The founder: Shashikanth Suryanarayan, professor, department of mechanical engineering, IIT-B
His Startup: Sedemac Mechatronics
What It Does: Builds products to help small engines go green
Funding: Nexus Venture Partners, India Innovation Fund
Roadmap: To build a sizeable business in control solutions
If you ask an academic to explain why his work matters, you’re likely to get one of two answers. He’ll tell you his work is being published in high-impact journals and how his students are benefiting, garnering doctoral degrees. Or, he’ll tell you how it has great industry potential. It’s very unlikely that he’ll give you both the answers together.
At IIT-Bombay, mechanical engineering professor Shashikanth Suryanarayanan is one such unlikely example. Through his company Sedemac Mechatronics, he wants to build a sizeable business around environment-friendly engines; by teaching at the Institute he wants to create a base of students with expertise in the suite of electronic systems that regulate small engines for fuel efficiency and reduced emissions. So far, he seems to be in control of how he operates in the two worlds.
“How I work as an academic is completely different from how I work in the company. The link is only in technology,” he says. At Sedemac, while he doesn’t run the daily operations, he takes all decisions on products, pricing, markets and, most importantly, on building relationships. His customer list has marquee names like Tata Motors, Mahindra & Mahindra, Ashok Leyland, Kirloskar.
“Shashi is a star; honest and totally driven,” says Rajesh Rai, chief executive of India Innovation Fund, which, along with Nexus Venture Partners, has invested in Sedemac. Such people, who straddle both the worlds efficiently, are rare, he says. Rai was a partner at the New Markets Venture Partners fund in Washington and served as a business reviewer in Small Business Innovation Research programme, one of the most successful early-stage technology commercialisation schemes of the US government.
But Suryanarayanan didn’t start with a focussed business idea. Before returning to India in 2004 from the US, he made turbine control systems for GE’s wind energy business. At IIT, all he wanted was to build an active research group. Because the technology naturally lent itself to commercial application, entrepreneurship came up as an option. He was already pondering how to keep the research group together, preventing them from “drifting apart” in their respective pursuits. Sedemac was founded in 2008.
Today, most genset manufacturers use the ‘electronic governor’ that Sedemac builds. It’s a device that enables variable speed engine action, allowing the engine to run at its best fuel efficiency. A senior engineer at one of the largest automotive manufacturers, who has deployed this device for the last two years, finds this “compact device efficient and robust”; he prefers it to international brands like Woodward and GAC, which come at two or three times the price.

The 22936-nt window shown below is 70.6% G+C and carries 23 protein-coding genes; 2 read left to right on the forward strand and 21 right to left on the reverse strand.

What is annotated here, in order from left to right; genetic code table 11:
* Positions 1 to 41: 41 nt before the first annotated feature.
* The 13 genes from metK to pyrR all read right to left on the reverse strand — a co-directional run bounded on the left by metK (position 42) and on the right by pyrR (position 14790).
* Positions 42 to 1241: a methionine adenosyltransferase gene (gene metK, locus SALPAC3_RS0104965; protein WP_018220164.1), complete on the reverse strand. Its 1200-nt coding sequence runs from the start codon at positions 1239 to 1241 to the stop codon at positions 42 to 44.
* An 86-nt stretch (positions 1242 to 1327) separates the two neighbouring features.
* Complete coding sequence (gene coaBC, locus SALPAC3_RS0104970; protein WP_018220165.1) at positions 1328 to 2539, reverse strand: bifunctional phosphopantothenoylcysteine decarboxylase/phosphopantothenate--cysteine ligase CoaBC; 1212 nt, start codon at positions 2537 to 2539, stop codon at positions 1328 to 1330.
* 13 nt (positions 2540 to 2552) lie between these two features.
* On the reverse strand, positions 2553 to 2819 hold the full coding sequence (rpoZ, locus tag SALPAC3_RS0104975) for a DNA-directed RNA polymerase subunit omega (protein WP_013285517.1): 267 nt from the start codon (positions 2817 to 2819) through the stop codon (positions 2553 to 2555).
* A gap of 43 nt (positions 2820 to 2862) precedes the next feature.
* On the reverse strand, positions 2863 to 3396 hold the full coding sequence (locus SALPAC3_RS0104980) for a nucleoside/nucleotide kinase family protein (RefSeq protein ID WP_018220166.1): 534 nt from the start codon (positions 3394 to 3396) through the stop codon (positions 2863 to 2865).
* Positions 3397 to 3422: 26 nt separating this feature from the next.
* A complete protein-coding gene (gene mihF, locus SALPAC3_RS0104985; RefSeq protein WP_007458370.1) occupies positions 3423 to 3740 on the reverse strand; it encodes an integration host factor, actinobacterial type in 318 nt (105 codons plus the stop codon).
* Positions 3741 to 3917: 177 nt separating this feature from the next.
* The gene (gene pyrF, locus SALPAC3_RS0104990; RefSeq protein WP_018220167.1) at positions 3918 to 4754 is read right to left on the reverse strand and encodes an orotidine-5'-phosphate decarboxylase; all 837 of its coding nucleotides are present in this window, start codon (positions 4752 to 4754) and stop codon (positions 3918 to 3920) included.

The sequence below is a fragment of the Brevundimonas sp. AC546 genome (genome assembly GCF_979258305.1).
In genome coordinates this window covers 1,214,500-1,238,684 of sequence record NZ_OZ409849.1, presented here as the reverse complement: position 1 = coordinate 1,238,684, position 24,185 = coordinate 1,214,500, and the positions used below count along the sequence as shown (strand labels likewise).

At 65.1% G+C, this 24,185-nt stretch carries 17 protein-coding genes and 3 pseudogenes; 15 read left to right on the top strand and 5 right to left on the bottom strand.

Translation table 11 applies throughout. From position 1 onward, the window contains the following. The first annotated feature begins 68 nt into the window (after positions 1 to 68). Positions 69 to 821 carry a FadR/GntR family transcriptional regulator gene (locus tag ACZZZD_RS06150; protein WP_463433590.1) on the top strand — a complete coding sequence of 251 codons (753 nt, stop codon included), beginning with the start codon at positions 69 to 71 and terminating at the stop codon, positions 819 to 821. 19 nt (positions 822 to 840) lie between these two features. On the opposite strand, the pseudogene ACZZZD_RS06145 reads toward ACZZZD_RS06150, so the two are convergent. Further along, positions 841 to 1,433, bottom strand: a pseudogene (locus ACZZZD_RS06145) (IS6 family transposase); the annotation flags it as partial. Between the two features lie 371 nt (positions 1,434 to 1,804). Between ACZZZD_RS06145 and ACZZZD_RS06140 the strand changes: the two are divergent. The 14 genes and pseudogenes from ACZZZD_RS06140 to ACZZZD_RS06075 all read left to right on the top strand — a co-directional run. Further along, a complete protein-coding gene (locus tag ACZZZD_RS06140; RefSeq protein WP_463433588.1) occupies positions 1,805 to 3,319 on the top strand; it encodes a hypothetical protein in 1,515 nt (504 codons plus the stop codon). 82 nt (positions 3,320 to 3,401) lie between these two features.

In all, over a dozen products are in the market in the small engine and power train control space that includes the voluminous 14-15 million two-wheeler market. It’s an area the West has not paid much attention to. If one defines a focus like this, says Suryanarayanan, one can have a huge market to serve with multiple products.
After an initial jitter of market acceptance, particularly because few Indian companies ‘develop’ technologies and fewer still buy them, he is “pleasantly surprised” at how his products have been received. A business worth $30-100 million is what he hopes to build in the next five years. “If you realise that [$30-100 million] in the first few years, you’ll be one of the fastest growing companies anywhere,” he says.
It was this market focus that got him seed money from Nexus within six months of setting up the company. Initially, he had a vague idea about government grants and loans, but now he is convinced that that’s not the way to go.
“Governments everywhere are friends of big businesses, not of startups,” he says. In India, an additional disadvantage is that a large number of proposals queue up before government agencies which don’t necessarily have the “technical expertise to do due diligence”.
Those who have a clear vision about the marketplace and know their competitive position, will find people to finance them. This Suryanarayanan is sure about. But what about academics who cannot handle the “baggage” that private capital comes with? “You have to understand what you are getting into because investors are not looking at small, nice businesses. In that case, you are better off bootstrapping, and there’s nothing wrong with that,” he says.
So far, this 35-year-old professor has managed a good balance at both workspaces, but soon there’ll come a point when he’d have to make a choice. “I know I will be torn between the two roles and I’ll have to make a call, but I can’t tell you what call I’ll make because I don’t know myself,” he says with a chuckle.
(This story appears in the 28 September, 2012 issue of Forbes India. To visit our Archives, click here.)